Last Week at Science-Based Medicine PDF Print E-mail
Newsflash
Written by Harriet Hall, MD (The SkepDoc)   

Here is a recap of the stories that appeared last week at Science-Based Medicine, a multi-author skeptical blog that separates the science from the woo in medicine.

 

Note: Most of this week’s posts are related to vaccines. This week was proclaimed “Vaccine Awareness Week” by groups that discourage vaccination. SBM responded with its own “Vaccine Awareness Week,” attempting to counter anti-vaccine propaganda with science and reason.

What does “anti-vaccine” really mean? (David Gorski)  Many anti-vaccine activists deny that they are anti-vaccine, claiming instead that they are pro safe vaccines and are only against the toxins in vaccines. They spread false information, value anecdotes over careful science, argue with logical fallacies, and respond to criticism with vitriol and conspiracy theories. “Anti-vaccine” is a denialist movement similar to the anti-evolution movement: it’s not about science, it’s about ideology.

Journal Club Debunks Anti-Vaccine Myths (Harriet Hall) In the premier family practice journal, physicians discuss an article that carefully reviews the medical literature on vaccines and autism. The evidence clearly refutes 3 myths: that the MMR vaccine causes autism, that mercury causes autism, and that simultaneous administration of too many vaccines weakens the immune system and causes autism. The evidence is overwhelming, yet anti-vaccine activists have chosen to ignore it.

A Shot in the Dark Revisited (Steven Novella)  A 1985 book, A Shot in the Dark, is still being promoted to claim that DPT vaccine causes neurologic damage. A change in vaccine formulation and 25 years further research have removed any such concerns, but the opinions of the anti-vaccine folks were frozen back in the early stages of anecdotal reports. Science has spoken, but the myth persists.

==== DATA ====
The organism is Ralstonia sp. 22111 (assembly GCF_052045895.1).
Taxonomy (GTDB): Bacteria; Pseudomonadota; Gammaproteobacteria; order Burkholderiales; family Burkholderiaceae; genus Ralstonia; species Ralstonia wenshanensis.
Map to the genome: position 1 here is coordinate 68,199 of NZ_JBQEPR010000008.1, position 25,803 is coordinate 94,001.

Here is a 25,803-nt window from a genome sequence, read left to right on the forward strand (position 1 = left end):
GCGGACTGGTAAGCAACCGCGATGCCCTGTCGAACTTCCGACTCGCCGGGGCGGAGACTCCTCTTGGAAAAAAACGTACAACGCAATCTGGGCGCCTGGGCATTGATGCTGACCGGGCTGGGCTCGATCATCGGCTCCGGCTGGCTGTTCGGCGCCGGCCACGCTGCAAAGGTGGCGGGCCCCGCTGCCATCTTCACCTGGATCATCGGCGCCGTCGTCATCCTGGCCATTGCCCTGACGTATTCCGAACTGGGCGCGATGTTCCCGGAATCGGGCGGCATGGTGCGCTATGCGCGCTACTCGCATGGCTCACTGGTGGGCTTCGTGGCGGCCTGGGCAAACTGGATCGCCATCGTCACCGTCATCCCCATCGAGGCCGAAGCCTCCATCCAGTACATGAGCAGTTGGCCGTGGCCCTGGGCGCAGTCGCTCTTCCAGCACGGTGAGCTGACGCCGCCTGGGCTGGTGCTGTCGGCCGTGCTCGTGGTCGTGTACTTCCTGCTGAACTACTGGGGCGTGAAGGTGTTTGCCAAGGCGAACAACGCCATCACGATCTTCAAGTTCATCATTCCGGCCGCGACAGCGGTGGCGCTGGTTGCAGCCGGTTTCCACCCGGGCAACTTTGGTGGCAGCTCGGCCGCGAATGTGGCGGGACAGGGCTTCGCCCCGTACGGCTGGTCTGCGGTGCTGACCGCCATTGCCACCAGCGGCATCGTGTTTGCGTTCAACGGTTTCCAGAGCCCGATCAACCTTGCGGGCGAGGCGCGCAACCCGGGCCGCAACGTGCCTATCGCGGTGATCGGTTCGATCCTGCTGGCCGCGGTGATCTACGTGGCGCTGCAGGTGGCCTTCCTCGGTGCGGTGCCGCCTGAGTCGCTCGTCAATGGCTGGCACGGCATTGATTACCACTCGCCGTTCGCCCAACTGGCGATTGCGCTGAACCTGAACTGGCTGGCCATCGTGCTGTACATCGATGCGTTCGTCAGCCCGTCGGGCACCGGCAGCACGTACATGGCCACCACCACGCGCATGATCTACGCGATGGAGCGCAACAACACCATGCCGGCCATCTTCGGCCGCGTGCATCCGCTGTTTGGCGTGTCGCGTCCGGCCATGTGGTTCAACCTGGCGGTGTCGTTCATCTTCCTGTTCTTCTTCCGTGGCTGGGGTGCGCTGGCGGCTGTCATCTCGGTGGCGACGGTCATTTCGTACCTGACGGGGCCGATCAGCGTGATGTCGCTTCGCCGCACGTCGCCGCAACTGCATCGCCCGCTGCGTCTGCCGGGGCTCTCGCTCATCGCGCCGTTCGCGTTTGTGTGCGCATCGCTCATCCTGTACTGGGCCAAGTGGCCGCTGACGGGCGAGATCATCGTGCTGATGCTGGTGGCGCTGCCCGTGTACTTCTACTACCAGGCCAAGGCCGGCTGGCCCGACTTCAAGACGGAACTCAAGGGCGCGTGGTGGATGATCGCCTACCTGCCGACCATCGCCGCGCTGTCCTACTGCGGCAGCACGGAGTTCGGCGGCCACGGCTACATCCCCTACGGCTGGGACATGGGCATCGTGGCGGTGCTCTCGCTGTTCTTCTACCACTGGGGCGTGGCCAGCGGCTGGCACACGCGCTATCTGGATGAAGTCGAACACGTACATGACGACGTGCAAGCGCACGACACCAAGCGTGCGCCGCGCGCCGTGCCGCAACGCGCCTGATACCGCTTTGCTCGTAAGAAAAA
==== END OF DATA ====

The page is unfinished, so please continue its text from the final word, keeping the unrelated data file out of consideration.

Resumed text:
Skeptically Speaking with Dr. Gorski (David Gorski)  Dr. Gorski was interviewed on Skeptically Speaking about vaccines. Link provided.

Why science reporters should do their homework (Peter Lipson)  A Scientific American article used sketchy anecdotes to cobble together the hypothesis that statin drugs reduce cholesterol levels so much that they impair nerve conduction and cause memory loss and dementia. The data suggest otherwise. The article highlighted “experts” who presented fear-mongering opinions rather than evidence.

Vaccine Wars: the NCCAM Drops the Ball (Kimball Atwood) When SBM representatives recently met with Dr. Josephine Briggs, director of the NCCAM, she agreed that the NCCAM website should do more to counter anti-vaccine propaganda. It hasn’t happened. Notably, the discussions of homeopathy and naturopathy fail to mention that they discourage vaccination.

Homeopathic Vaccines (Mark Crislip) Real vaccines provide antigens that the immune system can respond to; homeopathic vaccines provide only water. People have died of vaccine-preventable diseases because they thought they were protected by homeopathic vaccines.

Improving Our Response to Anti-Vaccine Sentiment (Scott Gavura) Recent surveys have studied public perception of vaccine safety and the impact of anti-vaccine propaganda. A better understanding of factors influencing popular opinion would help us respond more effectively.